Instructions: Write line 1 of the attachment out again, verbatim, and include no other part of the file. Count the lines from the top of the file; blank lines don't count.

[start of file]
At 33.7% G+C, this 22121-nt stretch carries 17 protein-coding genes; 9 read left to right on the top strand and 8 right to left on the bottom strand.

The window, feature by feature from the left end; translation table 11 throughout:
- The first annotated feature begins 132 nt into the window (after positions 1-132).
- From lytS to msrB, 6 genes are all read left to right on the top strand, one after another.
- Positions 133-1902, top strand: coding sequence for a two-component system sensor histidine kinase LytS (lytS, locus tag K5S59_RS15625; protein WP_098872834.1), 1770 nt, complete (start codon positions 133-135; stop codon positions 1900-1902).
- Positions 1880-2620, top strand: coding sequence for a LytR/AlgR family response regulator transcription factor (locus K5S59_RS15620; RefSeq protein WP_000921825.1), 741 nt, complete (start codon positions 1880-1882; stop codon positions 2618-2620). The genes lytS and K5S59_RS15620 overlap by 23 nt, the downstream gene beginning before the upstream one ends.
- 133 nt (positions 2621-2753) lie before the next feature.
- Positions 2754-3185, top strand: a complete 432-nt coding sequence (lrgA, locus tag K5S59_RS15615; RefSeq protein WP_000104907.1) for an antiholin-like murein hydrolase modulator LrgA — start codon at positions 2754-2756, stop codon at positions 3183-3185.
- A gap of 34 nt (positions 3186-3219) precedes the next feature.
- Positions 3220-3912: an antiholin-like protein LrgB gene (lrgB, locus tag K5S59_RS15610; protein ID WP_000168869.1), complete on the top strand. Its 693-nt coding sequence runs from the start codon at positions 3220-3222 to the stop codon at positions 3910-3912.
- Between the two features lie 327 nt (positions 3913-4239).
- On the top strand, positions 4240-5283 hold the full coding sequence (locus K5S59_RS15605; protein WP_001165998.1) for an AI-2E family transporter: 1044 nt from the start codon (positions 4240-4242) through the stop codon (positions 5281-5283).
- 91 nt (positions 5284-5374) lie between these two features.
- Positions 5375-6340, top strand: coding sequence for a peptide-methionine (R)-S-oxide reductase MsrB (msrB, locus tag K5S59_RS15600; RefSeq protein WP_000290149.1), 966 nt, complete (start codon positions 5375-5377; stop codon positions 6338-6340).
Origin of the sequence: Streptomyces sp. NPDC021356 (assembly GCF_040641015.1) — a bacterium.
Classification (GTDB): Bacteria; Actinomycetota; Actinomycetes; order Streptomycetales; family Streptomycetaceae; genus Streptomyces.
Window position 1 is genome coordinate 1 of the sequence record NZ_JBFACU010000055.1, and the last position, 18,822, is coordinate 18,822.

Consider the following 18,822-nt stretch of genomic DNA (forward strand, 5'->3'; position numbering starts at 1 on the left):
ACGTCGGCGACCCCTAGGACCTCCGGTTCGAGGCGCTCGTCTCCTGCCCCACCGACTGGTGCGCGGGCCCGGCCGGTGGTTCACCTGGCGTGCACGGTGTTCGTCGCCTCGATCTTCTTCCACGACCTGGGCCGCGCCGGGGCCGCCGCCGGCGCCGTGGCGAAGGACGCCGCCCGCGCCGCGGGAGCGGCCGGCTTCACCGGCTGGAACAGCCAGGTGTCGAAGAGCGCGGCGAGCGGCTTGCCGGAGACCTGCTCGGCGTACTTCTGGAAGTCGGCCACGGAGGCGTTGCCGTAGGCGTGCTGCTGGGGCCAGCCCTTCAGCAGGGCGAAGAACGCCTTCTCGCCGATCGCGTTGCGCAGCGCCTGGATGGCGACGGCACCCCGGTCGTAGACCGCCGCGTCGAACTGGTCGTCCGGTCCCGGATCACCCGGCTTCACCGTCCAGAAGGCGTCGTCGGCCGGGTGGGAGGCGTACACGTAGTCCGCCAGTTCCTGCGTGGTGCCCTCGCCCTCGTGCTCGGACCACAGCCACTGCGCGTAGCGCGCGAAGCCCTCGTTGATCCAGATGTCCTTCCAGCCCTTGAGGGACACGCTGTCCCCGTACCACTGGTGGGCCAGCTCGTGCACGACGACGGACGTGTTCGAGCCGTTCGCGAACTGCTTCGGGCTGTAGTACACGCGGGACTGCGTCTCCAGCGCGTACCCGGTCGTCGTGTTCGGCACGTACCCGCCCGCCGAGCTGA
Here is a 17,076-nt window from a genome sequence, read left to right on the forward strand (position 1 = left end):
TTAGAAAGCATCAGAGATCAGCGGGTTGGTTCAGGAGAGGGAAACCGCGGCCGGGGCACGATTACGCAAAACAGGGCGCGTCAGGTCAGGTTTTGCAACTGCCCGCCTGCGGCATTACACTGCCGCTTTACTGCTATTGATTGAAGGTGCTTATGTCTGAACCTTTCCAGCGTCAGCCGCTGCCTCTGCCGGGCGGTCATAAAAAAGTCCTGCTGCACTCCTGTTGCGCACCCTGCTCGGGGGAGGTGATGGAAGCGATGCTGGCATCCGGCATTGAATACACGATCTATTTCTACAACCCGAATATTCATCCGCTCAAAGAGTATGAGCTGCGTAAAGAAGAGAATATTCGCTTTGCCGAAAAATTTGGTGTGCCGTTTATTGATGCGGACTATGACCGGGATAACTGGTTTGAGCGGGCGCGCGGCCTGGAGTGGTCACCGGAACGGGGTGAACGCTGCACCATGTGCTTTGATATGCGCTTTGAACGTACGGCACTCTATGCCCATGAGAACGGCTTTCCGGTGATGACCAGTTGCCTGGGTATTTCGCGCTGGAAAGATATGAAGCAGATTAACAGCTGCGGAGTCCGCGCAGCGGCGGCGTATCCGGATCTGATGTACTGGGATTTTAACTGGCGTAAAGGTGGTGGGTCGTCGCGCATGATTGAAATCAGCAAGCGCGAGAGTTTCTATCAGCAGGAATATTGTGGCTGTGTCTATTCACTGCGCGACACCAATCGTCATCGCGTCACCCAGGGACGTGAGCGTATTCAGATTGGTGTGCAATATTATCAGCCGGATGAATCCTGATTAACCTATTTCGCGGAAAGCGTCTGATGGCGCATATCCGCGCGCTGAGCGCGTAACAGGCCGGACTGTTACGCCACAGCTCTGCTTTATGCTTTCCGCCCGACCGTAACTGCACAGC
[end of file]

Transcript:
At 33.7% G+C, this 22121-nt stretch carries 17 protein-coding genes; 9 read left to right on the top strand and 8 right to left on the bottom strand.